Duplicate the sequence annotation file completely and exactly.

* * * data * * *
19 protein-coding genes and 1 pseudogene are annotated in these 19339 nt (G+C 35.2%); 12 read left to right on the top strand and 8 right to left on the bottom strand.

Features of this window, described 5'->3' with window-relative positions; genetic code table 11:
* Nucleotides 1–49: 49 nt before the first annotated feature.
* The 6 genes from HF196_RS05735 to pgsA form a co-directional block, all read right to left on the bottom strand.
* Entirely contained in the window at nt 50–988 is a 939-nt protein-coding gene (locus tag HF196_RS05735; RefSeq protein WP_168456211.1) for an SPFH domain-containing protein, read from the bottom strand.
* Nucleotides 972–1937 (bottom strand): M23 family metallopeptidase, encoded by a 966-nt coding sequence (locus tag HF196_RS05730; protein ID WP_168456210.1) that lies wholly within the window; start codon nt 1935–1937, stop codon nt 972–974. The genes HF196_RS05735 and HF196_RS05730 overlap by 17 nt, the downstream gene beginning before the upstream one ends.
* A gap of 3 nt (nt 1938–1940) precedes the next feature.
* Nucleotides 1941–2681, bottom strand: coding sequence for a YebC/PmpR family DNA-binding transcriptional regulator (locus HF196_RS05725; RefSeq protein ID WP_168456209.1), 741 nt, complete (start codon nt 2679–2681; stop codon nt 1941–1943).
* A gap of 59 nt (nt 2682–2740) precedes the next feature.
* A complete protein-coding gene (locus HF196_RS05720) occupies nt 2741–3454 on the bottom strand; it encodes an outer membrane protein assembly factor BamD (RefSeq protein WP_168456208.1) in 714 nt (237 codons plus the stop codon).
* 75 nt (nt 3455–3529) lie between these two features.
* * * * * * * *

19 protein-coding genes and 1 pseudogene are annotated in these 19339 nt (G+C 35.2%); 12 read left to right on the top strand and 8 right to left on the bottom strand.

Features of this window, described 5'->3' with window-relative positions; genetic code table 11:
* Nucleotides 1–49: 49 nt before the first annotated feature.
* The 6 genes from HF196_RS05735 to pgsA form a co-directional block, all read right to left on the bottom strand.
* Entirely contained in the window at nt 50–988 is a 939-nt protein-coding gene (locus tag HF196_RS05735; RefSeq protein WP_168456211.1) for an SPFH domain-containing protein, read from the bottom strand.
* Nucleotides 972–1937 (bottom strand): M23 family metallopeptidase, encoded by a 966-nt coding sequence (locus tag HF196_RS05730; protein ID WP_168456210.1) that lies wholly within the window; start codon nt 1935–1937, stop codon nt 972–974. The genes HF196_RS05735 and HF196_RS05730 overlap by 17 nt, the downstream gene beginning before the upstream one ends.
* A gap of 3 nt (nt 1938–1940) precedes the next feature.
* Nucleotides 1941–2681, bottom strand: coding sequence for a YebC/PmpR family DNA-binding transcriptional regulator (locus HF196_RS05725; RefSeq protein ID WP_168456209.1), 741 nt, complete (start codon nt 2679–2681; stop codon nt 1941–1943).
* A gap of 59 nt (nt 2682–2740) precedes the next feature.
* A complete protein-coding gene (locus HF196_RS05720) occupies nt 2741–3454 on the bottom strand; it encodes an outer membrane protein assembly factor BamD (RefSeq protein WP_168456208.1) in 714 nt (237 codons plus the stop codon).
* 75 nt (nt 3455–3529) lie between these two features.